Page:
Apple being too ambitious...?

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Unread postby James » Thu Dec 07, 2006 4:05 pm

Kong Wen wrote:The only problem with iPhone is that it will be expensive. :( Which means people like me (poor) will only be able to get it if phone companies offer deals on it with contract programs.

Yeah, I’ve been wondering about that. Apple may market it counting on people upgrading/replacing their iPod to replace their phone (something they certainly could do) which would result in standard product prices. This is no different from the mobile phone market where your crappy free Nokia costs $300 if you buy it without a contract (which is insane because the device costs very little to make), but it will enjoy all the benefits of buying your own phone without the inflated price—you should be able to sign on with carries with no contract (unless they nail you in a cheaper plan service contract) and you should be able to keep the device between carriers.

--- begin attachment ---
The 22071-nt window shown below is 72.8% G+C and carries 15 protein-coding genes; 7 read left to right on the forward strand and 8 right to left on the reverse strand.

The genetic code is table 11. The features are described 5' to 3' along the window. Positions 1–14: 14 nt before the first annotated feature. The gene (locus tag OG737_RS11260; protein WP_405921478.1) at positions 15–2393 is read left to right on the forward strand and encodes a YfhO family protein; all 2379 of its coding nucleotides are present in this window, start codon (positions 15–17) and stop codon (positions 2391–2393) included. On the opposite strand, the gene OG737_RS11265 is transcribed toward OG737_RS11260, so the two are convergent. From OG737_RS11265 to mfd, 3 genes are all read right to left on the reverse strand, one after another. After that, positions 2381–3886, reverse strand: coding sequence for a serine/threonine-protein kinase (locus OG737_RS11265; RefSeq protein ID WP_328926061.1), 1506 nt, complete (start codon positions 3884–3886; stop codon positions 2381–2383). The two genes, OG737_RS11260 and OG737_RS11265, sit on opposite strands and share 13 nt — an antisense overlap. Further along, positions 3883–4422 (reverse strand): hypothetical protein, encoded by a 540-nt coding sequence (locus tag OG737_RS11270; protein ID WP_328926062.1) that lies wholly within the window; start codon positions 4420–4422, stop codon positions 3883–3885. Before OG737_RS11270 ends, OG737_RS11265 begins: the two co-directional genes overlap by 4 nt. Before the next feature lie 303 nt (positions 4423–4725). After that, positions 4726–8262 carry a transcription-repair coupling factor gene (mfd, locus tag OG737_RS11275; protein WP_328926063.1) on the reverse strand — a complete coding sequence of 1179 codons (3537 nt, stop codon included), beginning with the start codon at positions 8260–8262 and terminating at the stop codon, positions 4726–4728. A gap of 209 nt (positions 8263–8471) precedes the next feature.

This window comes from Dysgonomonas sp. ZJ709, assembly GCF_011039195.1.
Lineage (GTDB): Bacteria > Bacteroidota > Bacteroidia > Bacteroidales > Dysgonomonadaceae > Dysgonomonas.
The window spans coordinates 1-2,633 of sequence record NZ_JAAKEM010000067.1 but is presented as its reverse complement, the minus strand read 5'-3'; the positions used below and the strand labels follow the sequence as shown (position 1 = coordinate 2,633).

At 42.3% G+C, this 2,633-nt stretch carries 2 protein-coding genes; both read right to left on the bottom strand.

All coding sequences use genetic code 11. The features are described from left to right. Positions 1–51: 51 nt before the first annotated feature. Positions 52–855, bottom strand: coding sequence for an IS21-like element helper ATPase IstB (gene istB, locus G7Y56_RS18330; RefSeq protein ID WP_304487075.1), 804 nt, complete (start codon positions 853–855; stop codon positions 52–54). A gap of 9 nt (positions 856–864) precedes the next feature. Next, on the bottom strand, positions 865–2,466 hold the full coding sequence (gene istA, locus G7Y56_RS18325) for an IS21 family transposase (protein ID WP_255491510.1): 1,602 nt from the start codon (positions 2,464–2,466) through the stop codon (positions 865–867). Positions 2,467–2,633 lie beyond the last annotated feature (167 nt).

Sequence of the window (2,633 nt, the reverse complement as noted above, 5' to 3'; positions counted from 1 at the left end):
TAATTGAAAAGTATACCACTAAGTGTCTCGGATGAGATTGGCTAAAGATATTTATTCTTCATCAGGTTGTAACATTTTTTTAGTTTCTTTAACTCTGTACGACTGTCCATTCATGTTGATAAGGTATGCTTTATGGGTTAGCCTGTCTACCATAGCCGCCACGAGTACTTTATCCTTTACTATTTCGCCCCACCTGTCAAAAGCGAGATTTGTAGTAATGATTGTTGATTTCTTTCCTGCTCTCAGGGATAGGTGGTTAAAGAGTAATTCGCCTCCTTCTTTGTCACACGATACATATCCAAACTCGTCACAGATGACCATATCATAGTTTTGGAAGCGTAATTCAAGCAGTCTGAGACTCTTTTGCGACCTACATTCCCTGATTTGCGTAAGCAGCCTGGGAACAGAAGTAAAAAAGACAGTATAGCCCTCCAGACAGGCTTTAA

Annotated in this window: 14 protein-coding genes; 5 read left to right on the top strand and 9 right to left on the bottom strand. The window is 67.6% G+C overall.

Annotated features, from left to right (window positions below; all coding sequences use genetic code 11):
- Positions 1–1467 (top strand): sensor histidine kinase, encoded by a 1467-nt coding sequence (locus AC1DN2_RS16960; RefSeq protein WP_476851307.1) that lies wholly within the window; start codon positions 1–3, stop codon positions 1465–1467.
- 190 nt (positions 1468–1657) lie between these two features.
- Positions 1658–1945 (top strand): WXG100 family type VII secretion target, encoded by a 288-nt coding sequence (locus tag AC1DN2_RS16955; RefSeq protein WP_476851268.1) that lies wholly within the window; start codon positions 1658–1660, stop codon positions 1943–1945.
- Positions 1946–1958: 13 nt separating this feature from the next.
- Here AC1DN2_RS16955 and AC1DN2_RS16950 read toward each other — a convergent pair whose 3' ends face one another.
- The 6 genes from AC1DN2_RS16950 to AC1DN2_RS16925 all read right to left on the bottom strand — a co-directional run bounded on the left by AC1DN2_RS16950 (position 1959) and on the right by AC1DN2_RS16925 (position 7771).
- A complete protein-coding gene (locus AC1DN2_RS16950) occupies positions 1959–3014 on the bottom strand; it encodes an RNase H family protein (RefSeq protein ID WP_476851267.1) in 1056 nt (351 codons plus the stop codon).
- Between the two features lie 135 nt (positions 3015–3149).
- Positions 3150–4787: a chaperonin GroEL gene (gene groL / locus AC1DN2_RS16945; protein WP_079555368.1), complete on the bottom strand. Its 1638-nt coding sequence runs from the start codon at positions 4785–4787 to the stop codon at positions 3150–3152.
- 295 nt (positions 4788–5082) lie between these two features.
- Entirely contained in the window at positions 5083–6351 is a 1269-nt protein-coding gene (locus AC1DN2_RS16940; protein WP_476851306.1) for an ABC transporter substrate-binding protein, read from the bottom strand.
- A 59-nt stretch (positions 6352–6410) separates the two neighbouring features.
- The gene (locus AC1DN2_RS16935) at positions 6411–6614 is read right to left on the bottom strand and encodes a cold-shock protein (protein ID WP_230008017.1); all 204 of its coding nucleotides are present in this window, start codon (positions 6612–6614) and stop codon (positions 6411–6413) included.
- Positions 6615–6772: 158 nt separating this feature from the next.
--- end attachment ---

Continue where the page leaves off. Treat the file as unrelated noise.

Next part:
Some of these companies do not really like the iPhone because it affects their tight control over these devices. Here’s an example: when Motorolla released the V710, which was supposed to be a revolutionary Bluetooth phone, Verizon had nearly every worthwhile feature disabled because it would have allowed customers to do things on their computer that Verizon wants to charge you for in their service (ring tones, pictures, etc.). Verizon got sued, but this is the standard practice for nearly all companies. Apple would never tolerate that (as demonstrated time and time again in the music industry and now in the movie industry) so it threatens their carefully controlled ecosystem.